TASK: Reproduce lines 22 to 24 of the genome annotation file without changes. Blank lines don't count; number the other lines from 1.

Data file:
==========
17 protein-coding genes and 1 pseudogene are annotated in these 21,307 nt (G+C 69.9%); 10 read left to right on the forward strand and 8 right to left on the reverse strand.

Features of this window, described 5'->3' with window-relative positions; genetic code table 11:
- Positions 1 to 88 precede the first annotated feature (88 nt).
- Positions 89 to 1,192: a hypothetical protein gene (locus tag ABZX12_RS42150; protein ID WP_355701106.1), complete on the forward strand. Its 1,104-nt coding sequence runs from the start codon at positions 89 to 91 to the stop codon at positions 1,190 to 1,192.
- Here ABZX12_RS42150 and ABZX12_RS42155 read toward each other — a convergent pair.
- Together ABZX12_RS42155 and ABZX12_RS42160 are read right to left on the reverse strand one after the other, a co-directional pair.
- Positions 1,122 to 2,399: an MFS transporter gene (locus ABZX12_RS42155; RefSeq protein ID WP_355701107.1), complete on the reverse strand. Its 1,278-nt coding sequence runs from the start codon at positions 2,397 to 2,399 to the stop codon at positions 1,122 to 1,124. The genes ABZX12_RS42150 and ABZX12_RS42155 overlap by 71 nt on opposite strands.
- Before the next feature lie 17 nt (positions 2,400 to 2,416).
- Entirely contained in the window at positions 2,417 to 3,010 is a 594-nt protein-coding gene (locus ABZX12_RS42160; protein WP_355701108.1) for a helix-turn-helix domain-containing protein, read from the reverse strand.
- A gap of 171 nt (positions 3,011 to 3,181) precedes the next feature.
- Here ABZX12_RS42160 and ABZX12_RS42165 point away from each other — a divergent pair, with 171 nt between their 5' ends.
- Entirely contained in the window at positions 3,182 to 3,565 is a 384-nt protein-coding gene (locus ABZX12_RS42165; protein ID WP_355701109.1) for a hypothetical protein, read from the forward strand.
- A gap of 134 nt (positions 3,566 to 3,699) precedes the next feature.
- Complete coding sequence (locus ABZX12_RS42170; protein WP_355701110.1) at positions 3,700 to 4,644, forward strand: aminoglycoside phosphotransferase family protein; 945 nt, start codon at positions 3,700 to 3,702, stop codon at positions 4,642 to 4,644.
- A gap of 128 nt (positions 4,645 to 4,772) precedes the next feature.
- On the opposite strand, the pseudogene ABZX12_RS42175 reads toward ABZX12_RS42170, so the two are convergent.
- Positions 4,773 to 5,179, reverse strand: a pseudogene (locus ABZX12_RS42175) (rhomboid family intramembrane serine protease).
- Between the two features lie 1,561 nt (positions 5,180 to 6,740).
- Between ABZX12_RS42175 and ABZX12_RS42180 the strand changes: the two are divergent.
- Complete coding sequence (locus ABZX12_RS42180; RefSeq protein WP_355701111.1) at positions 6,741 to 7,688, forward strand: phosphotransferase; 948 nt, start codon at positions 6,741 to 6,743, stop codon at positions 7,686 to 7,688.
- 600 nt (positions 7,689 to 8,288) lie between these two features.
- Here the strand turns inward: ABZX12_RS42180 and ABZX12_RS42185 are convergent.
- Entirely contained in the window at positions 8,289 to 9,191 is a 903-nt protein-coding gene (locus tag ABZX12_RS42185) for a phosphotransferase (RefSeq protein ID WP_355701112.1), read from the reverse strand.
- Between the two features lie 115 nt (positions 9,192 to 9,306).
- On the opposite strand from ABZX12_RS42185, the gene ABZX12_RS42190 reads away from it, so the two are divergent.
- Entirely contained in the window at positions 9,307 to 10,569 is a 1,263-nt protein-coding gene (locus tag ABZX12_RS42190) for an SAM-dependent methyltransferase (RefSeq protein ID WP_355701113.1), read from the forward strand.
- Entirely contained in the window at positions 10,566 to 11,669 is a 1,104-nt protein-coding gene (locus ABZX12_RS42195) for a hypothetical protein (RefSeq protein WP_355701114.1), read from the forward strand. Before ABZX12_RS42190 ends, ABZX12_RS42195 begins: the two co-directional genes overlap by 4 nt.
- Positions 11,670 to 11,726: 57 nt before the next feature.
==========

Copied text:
- Here the strand turns inward: ABZX12_RS42180 and ABZX12_RS42185 are convergent.
- Entirely contained in the window at positions 8,289 to 9,191 is a 903-nt protein-coding gene (locus tag ABZX12_RS42185) for a phosphotransferase (RefSeq protein ID WP_355701112.1), read from the reverse strand.
- Between the two features lie 115 nt (positions 9,192 to 9,306).